Read more.
Product Management Summer Intern - AI Program

The Product Management team at Genesys is seeking a talented summer intern to help the team solve some of the most pressing and challenging business problems at one of the largest private B2B software companies in the Bay Area. 

The Product Management organization sits at the intersection of the Product Development teams and the Sales and Marketing teams. Its role is to drive the company’s new product developments alongside R&D teams, while meeting the markets’ existing and emerging needs. Within this organization, a small team is dedicated to managing the company’s most strategic investments in Artificial Intelligence.  Read more. 

Urban Farming Fellowship

The Urban Adamah Fellowship, based in Berkeley, CA, is a three-month residential training program for young adults (ages 21–31) that combines urban organic farming and progressive Jewish learning and living within the setting of an intentional community.
Through the operation of Urban Adamah’s two-acre organic farm, classes with local educators, and internships with neighboring community organizations, fellows gain significant skills, training, and experience in sustainable urban agriculture, Jewish spirituality, intentional community, and leadership development. The Fellowship’s experiential curriculum is designed to equip fellows with the tools to become agents of positive change in their own lives and in their communities.  Read more.
BEAM Social Impact and Government Associate

The BEAM, Stanford Career Education Associate Program is comprised of current undergraduate or graduate students who will represent and support the industry interests of Stanford University students. Associates are the pulse of the student body at BEAM. The Social Impact Associate will focus their efforts on supporting students and working with employers in the Social Impact and Government sectors.

Associates will have direct contact with employers and alumni in these industries and will gain skills in speaking with recruiters as well as professionals in their field. This is an amazing opportunity to develop valuable professional experience during the academic year.
 Read more.
Policy Fellow

Save The Bay’s Fellowship Program is a highly regarded and professional program delivering critical support to staff to ensure a thriving and healthy San Francisco Bay. Fellows actively contribute to the organization and receive hands-on experience and individual mentorship as team members of Save The Bay’s talented and passionate staff. This program is an excellent opportunity for professional development and offers insight into a non-profit sector career. Read more.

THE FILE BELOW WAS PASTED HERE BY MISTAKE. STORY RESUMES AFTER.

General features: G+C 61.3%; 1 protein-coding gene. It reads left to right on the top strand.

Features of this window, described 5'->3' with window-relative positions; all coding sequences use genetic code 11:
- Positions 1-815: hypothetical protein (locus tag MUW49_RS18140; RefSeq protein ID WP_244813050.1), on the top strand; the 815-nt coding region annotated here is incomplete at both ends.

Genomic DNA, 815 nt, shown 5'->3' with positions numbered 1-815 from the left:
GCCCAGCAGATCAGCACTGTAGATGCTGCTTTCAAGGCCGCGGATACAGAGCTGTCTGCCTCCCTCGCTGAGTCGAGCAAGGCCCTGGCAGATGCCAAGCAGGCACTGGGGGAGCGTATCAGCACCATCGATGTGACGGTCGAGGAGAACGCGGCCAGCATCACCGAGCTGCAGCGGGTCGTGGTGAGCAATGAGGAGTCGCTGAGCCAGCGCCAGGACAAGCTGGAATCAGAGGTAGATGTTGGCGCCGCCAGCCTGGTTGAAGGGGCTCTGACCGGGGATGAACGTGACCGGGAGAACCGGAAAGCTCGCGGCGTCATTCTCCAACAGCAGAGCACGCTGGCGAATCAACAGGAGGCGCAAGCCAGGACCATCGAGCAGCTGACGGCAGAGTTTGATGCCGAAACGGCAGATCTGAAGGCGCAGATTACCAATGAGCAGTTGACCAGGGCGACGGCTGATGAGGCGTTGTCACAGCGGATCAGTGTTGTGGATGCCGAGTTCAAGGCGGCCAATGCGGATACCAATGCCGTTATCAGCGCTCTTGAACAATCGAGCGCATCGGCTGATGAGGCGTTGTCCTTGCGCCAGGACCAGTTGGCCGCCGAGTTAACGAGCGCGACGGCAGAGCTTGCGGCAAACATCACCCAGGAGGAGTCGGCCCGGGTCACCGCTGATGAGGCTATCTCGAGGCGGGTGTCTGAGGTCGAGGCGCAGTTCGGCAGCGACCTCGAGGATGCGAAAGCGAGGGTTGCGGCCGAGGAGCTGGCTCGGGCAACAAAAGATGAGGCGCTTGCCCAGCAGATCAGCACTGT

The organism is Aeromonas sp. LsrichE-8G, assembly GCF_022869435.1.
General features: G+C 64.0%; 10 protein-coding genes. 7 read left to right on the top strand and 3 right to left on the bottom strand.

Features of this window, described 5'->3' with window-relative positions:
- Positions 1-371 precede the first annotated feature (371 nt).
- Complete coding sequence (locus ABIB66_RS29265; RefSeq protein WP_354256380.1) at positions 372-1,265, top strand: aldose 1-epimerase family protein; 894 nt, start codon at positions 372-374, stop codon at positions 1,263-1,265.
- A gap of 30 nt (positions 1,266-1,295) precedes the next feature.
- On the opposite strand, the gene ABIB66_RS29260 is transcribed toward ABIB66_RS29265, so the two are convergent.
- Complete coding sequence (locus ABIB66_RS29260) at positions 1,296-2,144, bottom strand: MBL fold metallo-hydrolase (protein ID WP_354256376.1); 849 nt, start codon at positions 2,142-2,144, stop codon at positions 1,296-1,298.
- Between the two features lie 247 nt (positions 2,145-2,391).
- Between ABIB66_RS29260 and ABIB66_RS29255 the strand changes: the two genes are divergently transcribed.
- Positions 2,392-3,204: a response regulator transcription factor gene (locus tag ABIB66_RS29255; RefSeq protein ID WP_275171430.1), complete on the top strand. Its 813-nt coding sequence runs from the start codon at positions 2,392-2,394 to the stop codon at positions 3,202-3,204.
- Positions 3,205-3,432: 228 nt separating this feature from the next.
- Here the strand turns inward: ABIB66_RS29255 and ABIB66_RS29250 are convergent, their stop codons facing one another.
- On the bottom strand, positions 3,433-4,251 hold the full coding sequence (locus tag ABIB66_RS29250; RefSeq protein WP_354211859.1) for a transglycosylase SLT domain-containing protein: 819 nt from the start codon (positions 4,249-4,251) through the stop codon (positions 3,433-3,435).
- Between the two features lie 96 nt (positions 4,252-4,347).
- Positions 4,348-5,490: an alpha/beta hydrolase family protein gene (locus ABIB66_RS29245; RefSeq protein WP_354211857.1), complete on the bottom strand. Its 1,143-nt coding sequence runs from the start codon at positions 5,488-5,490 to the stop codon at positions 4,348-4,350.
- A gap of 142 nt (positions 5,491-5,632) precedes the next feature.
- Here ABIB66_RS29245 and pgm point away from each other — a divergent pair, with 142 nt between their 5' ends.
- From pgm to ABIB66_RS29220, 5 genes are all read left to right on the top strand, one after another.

Community Engagement Intern

The International Rescue Committee helps people whose lives and livelihoods are shattered by conflict and disaster to survive, recover, and gain control of their future. IRC teams provide health care, infrastructure, learning and economic support to people in 40 countries, with special programs designed for women and children. As one of the IRC’s 24 domestic offices, the San Jose office serves refugees, asylees, special immigrants from Iraq and Afghanistan, and victims of human trafficking in Santa Clara County. Since opening in 1979, the San Jose office has resettled over 24,000 refugees, who in turn have helped to build a stronger community. A committed staff of professionals and volunteers provide essential case management and immigration services to immigrant families, providing them with the resources and tools to rebuild their lives with safety and dignity.

The Community Engagement Intern will work closely with the Volunteer Coordinator and be the main point of contact for community members who reach out to support the IRC with Volunteering, In-Kind Donations, or request for information about the populations we serve. The intern will assist with over 100 volunteers each year to recruit, train, and support volunteers. The intern will facilitate intake of donations, prepare and deliver items to be given to newly arrived refugees and work with caseworkers to identify refugee needs. Additionally, the intern will work with local communities to gather donations as well as record the monetary value of each item given away. Every intern will work on a project developed with staff that will benefit the IRC program, clients, and/or organization while providing an opportunity for the intern to practice skills and gain deeper knowledge relevant to their educational and/or career goals. Read more.
Additional job and internship postings can be found at Handshake.